The Chicago Bulls should be committed to developing their young players, not playing veterans like Holiday and Robin Lopez. While Lopez is only playing 17.4 minutes per game, mostly due to an injury-plagued Bobby Portis, he’s another trade candidate and not part of the future.

If Boylen is bold enough to bench Jabari Parker, he should take the next step and take deeper looks at Hutchison and especially Rawle Alkins. A rookie on a two-way contract, Alkins should be part of the plans the remainder of the season.

There is plenty to be gained from the remainder of the season

While developing a winning culture is essential for the sustained success of any organization, the key word for this team now is development. The Bulls need to see whether the Dunn-LaVine backcourt tandem can develop on-court chemistry. Can Markkanen develop into a star alongside Carter in the frontcourt?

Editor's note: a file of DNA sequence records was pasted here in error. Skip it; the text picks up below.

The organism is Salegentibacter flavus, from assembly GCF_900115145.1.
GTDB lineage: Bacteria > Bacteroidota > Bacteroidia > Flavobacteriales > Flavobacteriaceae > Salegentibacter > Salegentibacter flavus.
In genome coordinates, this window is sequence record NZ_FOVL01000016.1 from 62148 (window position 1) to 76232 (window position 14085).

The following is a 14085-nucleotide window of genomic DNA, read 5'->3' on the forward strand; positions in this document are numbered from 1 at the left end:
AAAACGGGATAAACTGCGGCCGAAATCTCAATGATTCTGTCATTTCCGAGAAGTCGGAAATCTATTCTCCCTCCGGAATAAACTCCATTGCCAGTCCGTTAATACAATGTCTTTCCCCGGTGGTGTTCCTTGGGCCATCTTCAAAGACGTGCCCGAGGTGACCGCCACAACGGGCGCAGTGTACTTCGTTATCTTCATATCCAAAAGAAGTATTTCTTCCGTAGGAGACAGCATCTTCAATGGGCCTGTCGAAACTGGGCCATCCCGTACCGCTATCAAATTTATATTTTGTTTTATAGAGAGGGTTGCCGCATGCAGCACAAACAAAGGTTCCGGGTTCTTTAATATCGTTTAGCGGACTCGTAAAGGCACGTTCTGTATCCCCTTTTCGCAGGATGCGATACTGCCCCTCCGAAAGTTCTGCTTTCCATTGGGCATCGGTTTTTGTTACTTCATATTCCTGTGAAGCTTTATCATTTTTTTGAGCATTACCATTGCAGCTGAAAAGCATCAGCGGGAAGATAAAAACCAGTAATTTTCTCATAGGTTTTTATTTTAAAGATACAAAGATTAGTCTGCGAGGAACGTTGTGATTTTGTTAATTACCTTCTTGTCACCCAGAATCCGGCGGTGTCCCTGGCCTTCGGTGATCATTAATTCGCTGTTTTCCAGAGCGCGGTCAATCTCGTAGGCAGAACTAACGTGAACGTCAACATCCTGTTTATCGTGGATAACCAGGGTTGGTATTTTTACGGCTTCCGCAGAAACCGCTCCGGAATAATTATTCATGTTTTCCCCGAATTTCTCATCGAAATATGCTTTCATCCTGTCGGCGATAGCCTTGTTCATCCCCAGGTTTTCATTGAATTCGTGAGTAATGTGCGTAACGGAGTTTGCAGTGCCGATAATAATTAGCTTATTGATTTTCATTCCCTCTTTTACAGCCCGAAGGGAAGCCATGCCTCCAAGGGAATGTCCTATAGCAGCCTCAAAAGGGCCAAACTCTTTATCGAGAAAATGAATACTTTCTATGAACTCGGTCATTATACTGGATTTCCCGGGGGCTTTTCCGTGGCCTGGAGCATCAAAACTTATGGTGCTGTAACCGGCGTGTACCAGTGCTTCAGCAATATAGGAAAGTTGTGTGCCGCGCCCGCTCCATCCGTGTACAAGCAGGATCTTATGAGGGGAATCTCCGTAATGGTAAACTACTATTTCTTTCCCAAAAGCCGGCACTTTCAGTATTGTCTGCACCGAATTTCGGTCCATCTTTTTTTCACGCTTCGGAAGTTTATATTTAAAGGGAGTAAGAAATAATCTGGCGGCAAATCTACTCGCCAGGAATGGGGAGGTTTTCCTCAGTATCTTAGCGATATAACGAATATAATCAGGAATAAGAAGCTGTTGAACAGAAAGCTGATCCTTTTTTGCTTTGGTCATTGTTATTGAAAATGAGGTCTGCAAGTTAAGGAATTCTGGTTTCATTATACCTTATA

It seems likely that Boylen will be back next season, but that won’t stop questions about his ability to coach and relate to today’s players. If history reverts to form, Bulls president John Paxson will tire of Boylen’s coaching style soon enough if he’s not winning, or maybe even if he is (example: Thibodeau).

Boylen’s safest bet is to link himself to the development of his core players (Dunn, LaVine, Markkanen, Carter) and hope the win-loss record results in Zion Williamson or another elite draft prospect.

Next. Week 11 NBA Power Rankings. dark

The rest of this season should clearly be about the future of this franchise. The best-case scenario centers around the young core’s continued development while eyeing the lottery and praying that a young phenom ends up joining them next summer. As soon as the Chicago Bulls fully embrace the concept of a full rebuild, the better it will be for everyone.